It is said that when a Great Stag emerges from its dark arboreal shelter, great deeds are at hand. Thus, in a great many lands, the appearance of a Great Stag is thought to signal the onset of portentous times. This has led many an unscrupulous wizard to bind a Great Stag to their will purely as a means of gathering wealth and support from their more credulous allies. That such plans inevitably backfire in a spectacularly gory fashion — the Great Stag invariably chafes at servitude to an unrighteous master, and will likely trample the fool to death the moment the spell lapses — seems to serve as little warning to the next charlatan.
There is no chance of mistaking a Great Stag for any of the lesser herd beasts that roam the forests of the world. It is a powerfully built animal, whose every snorting breath releases plumes of steam. The antlers of the Great Stag are both formidable and impressive and about whose iron-hard points dances a ghostly nimbus of magic. However, what is most remarkable about a Great Stag is its noble presence; the creature moves with on unsurpassed grace, for it is a king amongst beasts and the natural spirit of the world made manifest. Such a creature can be tamed for brief periods, perhaps, but never truly mastered. Only when the Winds of Magic blow strong will such a proud beast ever answer a wizard's summons.
Rarely, perhaps once or twice in a generation, a Great Stag may allow itself to be the steed of a courageous or noble Wood Elf. [2a]
- Great Stags will attack without mercy those who despoil the woodlands and are fierce enemies of the Beastmen. [3a]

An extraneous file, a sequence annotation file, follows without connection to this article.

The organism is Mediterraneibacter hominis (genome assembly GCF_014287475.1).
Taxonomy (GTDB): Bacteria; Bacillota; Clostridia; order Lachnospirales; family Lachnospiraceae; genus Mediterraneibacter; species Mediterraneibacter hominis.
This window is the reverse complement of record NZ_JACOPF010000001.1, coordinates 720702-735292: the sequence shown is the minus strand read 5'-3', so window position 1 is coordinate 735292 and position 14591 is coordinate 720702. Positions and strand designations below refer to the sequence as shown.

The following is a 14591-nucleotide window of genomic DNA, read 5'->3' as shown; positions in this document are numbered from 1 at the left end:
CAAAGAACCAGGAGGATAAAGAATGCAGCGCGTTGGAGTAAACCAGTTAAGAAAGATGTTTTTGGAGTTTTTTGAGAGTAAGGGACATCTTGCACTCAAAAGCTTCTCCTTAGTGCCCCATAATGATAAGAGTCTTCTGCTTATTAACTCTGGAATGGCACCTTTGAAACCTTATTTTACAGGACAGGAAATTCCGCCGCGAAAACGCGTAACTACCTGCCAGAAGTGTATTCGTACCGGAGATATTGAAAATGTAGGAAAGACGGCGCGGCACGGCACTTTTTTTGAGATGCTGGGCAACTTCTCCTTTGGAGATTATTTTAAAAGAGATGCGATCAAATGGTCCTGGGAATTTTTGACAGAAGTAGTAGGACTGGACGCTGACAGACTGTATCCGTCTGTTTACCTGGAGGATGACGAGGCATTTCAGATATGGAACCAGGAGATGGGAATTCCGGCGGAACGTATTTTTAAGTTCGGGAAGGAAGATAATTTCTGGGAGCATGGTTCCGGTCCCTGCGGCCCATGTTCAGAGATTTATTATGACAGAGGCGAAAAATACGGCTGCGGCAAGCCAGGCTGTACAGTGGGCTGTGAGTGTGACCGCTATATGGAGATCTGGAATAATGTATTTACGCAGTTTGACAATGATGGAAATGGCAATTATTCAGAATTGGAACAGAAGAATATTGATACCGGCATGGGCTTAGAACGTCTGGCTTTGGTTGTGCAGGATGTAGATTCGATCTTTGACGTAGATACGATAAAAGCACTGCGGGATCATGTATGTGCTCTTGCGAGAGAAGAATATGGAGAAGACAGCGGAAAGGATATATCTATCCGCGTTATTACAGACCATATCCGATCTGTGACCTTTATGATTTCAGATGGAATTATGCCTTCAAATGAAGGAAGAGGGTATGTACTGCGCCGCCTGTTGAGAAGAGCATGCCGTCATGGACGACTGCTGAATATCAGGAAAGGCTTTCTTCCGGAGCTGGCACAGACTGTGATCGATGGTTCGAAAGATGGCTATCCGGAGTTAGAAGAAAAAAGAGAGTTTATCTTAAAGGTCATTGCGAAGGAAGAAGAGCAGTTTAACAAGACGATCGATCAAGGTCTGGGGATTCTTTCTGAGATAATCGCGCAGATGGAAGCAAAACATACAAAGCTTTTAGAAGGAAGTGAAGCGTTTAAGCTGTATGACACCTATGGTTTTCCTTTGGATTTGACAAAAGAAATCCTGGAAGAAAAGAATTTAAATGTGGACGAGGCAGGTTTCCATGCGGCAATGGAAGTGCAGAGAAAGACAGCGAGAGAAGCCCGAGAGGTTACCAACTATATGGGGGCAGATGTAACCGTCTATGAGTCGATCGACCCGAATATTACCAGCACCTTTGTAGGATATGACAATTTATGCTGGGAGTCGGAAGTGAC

- Great Stags can supposedly live on water alone.[3a]
- Drinking from a river miraculously heals a stag’s wounds. [3a]
- Great Stags hate snakes with a fierce passion and will go out of their way to kill one, ignoring other threats to do so. [3a]
- They are immune to poison, and drinking the their rendered heart and liver makes the drinker also immune for a time. [3a]
- Great Stags love the sound of reed pipes, hunters favoured by Taal can call them using such a pipe. [3a]
The Eonir consider them the children of the god and transcendent, magical creatures, They claim that their breath is like a distant song rising as steam; their footprints fill with budding flowers and all other animals fall silent and bow their heads in reverence. [3a]
- 1: Warhammer: Storm of Magic, pg. 98
- 2: Warhammer Armies: Wood Elves (6th Edition)
- 2a: Great Stag, pg. 31
- 3: The Imperial Zoo (book)
- 3a: Great Stag, pg. 10-11